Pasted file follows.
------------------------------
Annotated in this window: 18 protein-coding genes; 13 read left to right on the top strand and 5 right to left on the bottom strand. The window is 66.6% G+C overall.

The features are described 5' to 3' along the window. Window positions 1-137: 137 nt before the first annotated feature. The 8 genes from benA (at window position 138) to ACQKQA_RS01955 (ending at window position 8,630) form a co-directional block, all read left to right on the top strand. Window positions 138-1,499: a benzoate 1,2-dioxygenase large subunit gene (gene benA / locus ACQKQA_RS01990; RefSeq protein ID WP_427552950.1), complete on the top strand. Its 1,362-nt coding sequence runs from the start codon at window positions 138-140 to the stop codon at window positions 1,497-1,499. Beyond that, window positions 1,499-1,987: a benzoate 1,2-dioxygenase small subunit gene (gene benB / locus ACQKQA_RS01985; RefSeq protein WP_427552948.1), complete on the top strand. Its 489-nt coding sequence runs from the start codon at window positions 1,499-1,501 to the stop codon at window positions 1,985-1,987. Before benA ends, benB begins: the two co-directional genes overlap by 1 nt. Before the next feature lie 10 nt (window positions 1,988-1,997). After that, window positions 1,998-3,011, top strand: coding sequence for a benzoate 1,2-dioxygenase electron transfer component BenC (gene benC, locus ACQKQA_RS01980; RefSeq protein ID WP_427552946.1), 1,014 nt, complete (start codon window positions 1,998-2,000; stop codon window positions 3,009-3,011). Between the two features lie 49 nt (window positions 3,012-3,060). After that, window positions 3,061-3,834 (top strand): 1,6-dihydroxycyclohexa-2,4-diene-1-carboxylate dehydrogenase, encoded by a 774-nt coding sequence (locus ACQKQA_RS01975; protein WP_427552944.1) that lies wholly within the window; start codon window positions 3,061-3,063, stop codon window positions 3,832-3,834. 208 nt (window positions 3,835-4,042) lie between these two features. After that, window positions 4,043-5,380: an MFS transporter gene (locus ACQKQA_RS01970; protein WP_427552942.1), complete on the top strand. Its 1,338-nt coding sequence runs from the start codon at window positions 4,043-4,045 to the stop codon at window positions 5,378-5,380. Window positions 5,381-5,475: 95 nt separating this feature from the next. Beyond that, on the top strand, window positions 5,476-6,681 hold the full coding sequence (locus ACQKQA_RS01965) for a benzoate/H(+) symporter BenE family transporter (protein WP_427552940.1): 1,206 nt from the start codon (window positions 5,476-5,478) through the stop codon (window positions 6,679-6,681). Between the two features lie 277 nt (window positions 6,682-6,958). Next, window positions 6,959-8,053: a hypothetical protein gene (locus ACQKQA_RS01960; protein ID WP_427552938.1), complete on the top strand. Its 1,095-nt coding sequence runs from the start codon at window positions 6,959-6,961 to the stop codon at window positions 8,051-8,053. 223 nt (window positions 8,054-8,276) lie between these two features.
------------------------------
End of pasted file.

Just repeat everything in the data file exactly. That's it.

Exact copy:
Annotated in this window: 18 protein-coding genes; 13 read left to right on the top strand and 5 right to left on the bottom strand. The window is 66.6% G+C overall.

The features are described 5' to 3' along the window. Window positions 1-137: 137 nt before the first annotated feature. The 8 genes from benA (at window position 138) to ACQKQA_RS01955 (ending at window position 8,630) form a co-directional block, all read left to right on the top strand. Window positions 138-1,499: a benzoate 1,2-dioxygenase large subunit gene (gene benA / locus ACQKQA_RS01990; RefSeq protein ID WP_427552950.1), complete on the top strand. Its 1,362-nt coding sequence runs from the start codon at window positions 138-140 to the stop codon at window positions 1,497-1,499. Beyond that, window positions 1,499-1,987: a benzoate 1,2-dioxygenase small subunit gene (gene benB / locus ACQKQA_RS01985; RefSeq protein WP_427552948.1), complete on the top strand. Its 489-nt coding sequence runs from the start codon at window positions 1,499-1,501 to the stop codon at window positions 1,985-1,987. Before benA ends, benB begins: the two co-directional genes overlap by 1 nt. Before the next feature lie 10 nt (window positions 1,988-1,997). After that, window positions 1,998-3,011, top strand: coding sequence for a benzoate 1,2-dioxygenase electron transfer component BenC (gene benC, locus ACQKQA_RS01980; RefSeq protein ID WP_427552946.1), 1,014 nt, complete (start codon window positions 1,998-2,000; stop codon window positions 3,009-3,011). Between the two features lie 49 nt (window positions 3,012-3,060). After that, window positions 3,061-3,834 (top strand): 1,6-dihydroxycyclohexa-2,4-diene-1-carboxylate dehydrogenase, encoded by a 774-nt coding sequence (locus ACQKQA_RS01975; protein WP_427552944.1) that lies wholly within the window; start codon window positions 3,061-3,063, stop codon window positions 3,832-3,834. 208 nt (window positions 3,835-4,042) lie between these two features. After that, window positions 4,043-5,380: an MFS transporter gene (locus ACQKQA_RS01970; protein WP_427552942.1), complete on the top strand. Its 1,338-nt coding sequence runs from the start codon at window positions 4,043-4,045 to the stop codon at window positions 5,378-5,380. Window positions 5,381-5,475: 95 nt separating this feature from the next. Beyond that, on the top strand, window positions 5,476-6,681 hold the full coding sequence (locus ACQKQA_RS01965) for a benzoate/H(+) symporter BenE family transporter (protein WP_427552940.1): 1,206 nt from the start codon (window positions 5,476-5,478) through the stop codon (window positions 6,679-6,681). Between the two features lie 277 nt (window positions 6,682-6,958). Next, window positions 6,959-8,053: a hypothetical protein gene (locus ACQKQA_RS01960; protein ID WP_427552938.1), complete on the top strand. Its 1,095-nt coding sequence runs from the start codon at window positions 6,959-6,961 to the stop codon at window positions 8,051-8,053. 223 nt (window positions 8,054-8,276) lie between these two features.